by Sara Wilson Etienne
Plagued by waking visions and nightmares, inexplicably drawn to the bones of dead animals, Faye thinks she's going crazy. Fast. Her parents beleive Holbrook Academy might just be the solution. Dr. Mordoch tells her it's the only answer. But Faye knows that something's not quite right about Dr. Mordoch and her creepy, prisonlike school for disturbed teenagers.
What's wrong with Holbrook goes beyond the Takers, sadistic guards who threaten the student body with Tasers and pepper spray; or Nurse, who doles out pills at bedtime and doses of solitary confinement when kids step out of line; or Rita, the strange girl who delivers ominous messages to Faye that never seem to make any sense. What's wrong with Holbrook begins and ends with Faye's red hands; she and her newfound friends--her Holbrook "family"--wake up every morning with their hands stained the terrible brown of dried blood. Faye has no idea what it means but fears she may be the cause.
Because despite the strangeness of Holbrook and the island on which it sits, Faye feels oddly connected to the place; she feels especially linked to the handsome Kel, who helps her unravel the mystery. There's just one problem: Faye's certain Kel's trying to kill her--and maybe the rest of the world, too.
Harbinger is a dark, creepy read with a mystery that will keep you guessing.
Faye is a sympathetic character from the start since her dad abandons her in the boarding school - actually asylum - in hopes that they can help her. How lousy is that. The poor girl already feels lost as it is, and terrified by horrific hallucinations, and she gets dumped by the people who are supposed to be protecting her. Ugh!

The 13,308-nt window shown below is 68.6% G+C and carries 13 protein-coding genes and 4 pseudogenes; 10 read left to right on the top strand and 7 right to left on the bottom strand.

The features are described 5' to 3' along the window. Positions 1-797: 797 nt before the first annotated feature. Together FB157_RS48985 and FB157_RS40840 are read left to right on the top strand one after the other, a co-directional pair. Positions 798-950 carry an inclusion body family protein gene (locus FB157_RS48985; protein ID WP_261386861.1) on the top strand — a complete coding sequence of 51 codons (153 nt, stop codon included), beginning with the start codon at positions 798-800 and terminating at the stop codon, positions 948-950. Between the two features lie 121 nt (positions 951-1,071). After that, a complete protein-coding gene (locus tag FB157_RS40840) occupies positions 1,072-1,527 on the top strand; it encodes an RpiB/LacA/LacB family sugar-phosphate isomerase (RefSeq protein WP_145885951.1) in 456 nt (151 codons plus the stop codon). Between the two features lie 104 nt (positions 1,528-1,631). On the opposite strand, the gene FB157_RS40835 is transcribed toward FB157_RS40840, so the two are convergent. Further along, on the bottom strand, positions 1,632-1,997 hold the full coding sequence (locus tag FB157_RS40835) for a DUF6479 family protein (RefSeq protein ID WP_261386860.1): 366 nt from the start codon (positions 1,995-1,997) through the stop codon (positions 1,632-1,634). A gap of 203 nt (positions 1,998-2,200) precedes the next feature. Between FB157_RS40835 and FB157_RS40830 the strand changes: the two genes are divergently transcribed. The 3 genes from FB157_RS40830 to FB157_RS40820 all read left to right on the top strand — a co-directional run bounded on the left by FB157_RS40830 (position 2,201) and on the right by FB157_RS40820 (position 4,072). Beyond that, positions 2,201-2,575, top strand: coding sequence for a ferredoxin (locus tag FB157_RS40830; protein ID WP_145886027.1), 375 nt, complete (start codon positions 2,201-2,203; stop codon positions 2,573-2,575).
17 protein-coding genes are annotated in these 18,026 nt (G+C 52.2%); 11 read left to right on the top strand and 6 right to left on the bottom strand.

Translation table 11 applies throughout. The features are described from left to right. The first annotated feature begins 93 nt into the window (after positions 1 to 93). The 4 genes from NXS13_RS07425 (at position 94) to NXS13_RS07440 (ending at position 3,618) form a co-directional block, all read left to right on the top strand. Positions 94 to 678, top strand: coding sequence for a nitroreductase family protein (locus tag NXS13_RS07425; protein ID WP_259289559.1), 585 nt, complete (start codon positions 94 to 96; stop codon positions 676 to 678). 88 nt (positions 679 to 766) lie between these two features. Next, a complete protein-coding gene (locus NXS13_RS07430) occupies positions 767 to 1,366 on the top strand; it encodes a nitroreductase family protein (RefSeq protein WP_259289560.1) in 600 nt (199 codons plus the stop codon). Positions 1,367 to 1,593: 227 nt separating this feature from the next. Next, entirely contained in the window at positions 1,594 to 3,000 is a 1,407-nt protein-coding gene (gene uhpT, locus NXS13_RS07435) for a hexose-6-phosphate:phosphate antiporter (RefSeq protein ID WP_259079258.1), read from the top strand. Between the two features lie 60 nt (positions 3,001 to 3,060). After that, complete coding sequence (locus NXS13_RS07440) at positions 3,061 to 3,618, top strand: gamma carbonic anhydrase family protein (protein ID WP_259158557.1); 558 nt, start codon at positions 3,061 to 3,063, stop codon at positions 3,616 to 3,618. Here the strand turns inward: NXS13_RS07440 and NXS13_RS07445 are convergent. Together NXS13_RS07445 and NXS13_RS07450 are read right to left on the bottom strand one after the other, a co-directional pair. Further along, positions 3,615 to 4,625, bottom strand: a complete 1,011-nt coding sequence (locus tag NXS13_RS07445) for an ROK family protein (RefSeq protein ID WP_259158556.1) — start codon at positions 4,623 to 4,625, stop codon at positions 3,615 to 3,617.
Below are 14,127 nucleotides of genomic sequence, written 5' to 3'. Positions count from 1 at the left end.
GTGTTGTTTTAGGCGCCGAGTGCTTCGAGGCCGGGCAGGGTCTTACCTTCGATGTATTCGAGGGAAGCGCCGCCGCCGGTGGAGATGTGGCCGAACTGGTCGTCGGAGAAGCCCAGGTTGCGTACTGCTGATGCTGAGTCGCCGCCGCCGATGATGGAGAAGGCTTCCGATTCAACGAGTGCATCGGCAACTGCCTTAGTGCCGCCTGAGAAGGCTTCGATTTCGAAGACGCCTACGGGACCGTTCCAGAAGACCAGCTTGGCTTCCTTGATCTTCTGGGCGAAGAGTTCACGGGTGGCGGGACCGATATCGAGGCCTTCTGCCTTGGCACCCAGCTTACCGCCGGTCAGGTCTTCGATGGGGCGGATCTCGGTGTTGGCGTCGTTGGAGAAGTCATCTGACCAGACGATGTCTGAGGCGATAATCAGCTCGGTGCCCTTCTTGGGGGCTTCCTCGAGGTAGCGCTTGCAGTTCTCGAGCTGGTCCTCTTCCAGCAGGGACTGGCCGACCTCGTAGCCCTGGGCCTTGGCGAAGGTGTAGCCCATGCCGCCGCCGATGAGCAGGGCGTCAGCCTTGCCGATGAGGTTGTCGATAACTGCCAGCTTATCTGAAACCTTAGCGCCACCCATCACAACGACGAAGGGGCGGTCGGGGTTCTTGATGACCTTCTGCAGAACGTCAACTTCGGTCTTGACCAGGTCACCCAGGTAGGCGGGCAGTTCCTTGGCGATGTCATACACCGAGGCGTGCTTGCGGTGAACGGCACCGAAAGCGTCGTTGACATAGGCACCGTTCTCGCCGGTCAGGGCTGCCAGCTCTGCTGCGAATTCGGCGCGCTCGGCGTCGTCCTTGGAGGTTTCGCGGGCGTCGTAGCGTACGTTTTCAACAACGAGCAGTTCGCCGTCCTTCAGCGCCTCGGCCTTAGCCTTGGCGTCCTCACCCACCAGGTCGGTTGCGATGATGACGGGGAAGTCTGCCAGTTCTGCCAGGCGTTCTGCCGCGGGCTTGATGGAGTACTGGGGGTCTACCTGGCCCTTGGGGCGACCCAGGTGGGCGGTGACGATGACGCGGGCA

Although Faye has spunk and tries to get herself out of the situation, she's no match for the diabolical Dr. Mordoch, and things go from bad to worse. But Faye finds a connection with the sweet-but-has-a-darkside Kel, and the rest of the poor disenfranchised kids in their unfortunate group. They become her "family," enduring the fate of sadistic torture, pulling strength from each other and developing a tenacious bond that helps them cope.
Things are confusing for Faye which mean they are for the reader as well. Sometimes I wasn't sure if what was happening was real or imagined. But it's fun to be along for the ride as Faye peels back the seemingly endless layers of the mystery.
Honestly, I was had some questions in the end since some of the elements from the first half seem to get lost in the second. There's a shift from kids against the system, to kids fighting against the prophecies of fate to save the world.
But the mood always oozes with the strange and dark, adding lots of twists and turns that give the novel an element of unease throughout. You really don't want to keep reading but you're already sucked in - knowing there's a monster behind the door, but you open it anyway.
Harbinger has an original premise, vivid detail, an eerie setting, and interesting characters. Those who like disturbing psychological thrillers with a mythological, paranormal element, and a complex, cryptic plot edged with insanity should find Harbinger a satisfying read.